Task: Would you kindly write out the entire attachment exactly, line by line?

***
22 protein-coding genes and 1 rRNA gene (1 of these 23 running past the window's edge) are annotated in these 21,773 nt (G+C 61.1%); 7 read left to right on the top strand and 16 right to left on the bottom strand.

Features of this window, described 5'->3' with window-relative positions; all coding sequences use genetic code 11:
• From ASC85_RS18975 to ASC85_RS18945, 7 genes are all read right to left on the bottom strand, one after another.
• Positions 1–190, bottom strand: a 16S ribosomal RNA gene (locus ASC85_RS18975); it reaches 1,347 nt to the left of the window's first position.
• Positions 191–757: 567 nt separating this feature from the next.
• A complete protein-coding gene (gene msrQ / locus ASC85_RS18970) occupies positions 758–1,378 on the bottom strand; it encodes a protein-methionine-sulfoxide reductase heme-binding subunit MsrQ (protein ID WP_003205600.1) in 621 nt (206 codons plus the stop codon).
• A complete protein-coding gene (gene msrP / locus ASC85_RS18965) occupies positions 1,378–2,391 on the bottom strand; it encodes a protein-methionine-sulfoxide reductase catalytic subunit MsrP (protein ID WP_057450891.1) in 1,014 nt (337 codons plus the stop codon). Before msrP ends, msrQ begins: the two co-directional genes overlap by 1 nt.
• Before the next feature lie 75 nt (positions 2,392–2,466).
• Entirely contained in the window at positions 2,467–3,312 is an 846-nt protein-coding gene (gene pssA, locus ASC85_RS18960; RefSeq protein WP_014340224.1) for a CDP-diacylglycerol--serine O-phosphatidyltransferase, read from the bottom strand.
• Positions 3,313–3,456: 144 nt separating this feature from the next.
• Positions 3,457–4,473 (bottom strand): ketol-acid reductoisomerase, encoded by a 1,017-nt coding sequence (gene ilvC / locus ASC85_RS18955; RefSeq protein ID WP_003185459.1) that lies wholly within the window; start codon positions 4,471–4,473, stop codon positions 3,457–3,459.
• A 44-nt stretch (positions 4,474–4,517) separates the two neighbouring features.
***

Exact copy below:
22 protein-coding genes and 1 rRNA gene (1 of these 23 running past the window's edge) are annotated in these 21,773 nt (G+C 61.1%); 7 read left to right on the top strand and 16 right to left on the bottom strand.

Features of this window, described 5'->3' with window-relative positions; all coding sequences use genetic code 11:
• From ASC85_RS18975 to ASC85_RS18945, 7 genes are all read right to left on the bottom strand, one after another.
• Positions 1–190, bottom strand: a 16S ribosomal RNA gene (locus ASC85_RS18975); it reaches 1,347 nt to the left of the window's first position.
• Positions 191–757: 567 nt separating this feature from the next.
• A complete protein-coding gene (gene msrQ / locus ASC85_RS18970) occupies positions 758–1,378 on the bottom strand; it encodes a protein-methionine-sulfoxide reductase heme-binding subunit MsrQ (protein ID WP_003205600.1) in 621 nt (206 codons plus the stop codon).
• A complete protein-coding gene (gene msrP / locus ASC85_RS18965) occupies positions 1,378–2,391 on the bottom strand; it encodes a protein-methionine-sulfoxide reductase catalytic subunit MsrP (protein ID WP_057450891.1) in 1,014 nt (337 codons plus the stop codon). Before msrP ends, msrQ begins: the two co-directional genes overlap by 1 nt.
• Before the next feature lie 75 nt (positions 2,392–2,466).
• Entirely contained in the window at positions 2,467–3,312 is an 846-nt protein-coding gene (gene pssA, locus ASC85_RS18960; RefSeq protein WP_014340224.1) for a CDP-diacylglycerol--serine O-phosphatidyltransferase, read from the bottom strand.
• Positions 3,313–3,456: 144 nt separating this feature from the next.
• Positions 3,457–4,473 (bottom strand): ketol-acid reductoisomerase, encoded by a 1,017-nt coding sequence (gene ilvC / locus ASC85_RS18955; RefSeq protein ID WP_003185459.1) that lies wholly within the window; start codon positions 4,471–4,473, stop codon positions 3,457–3,459.
• A 44-nt stretch (positions 4,474–4,517) separates the two neighbouring features.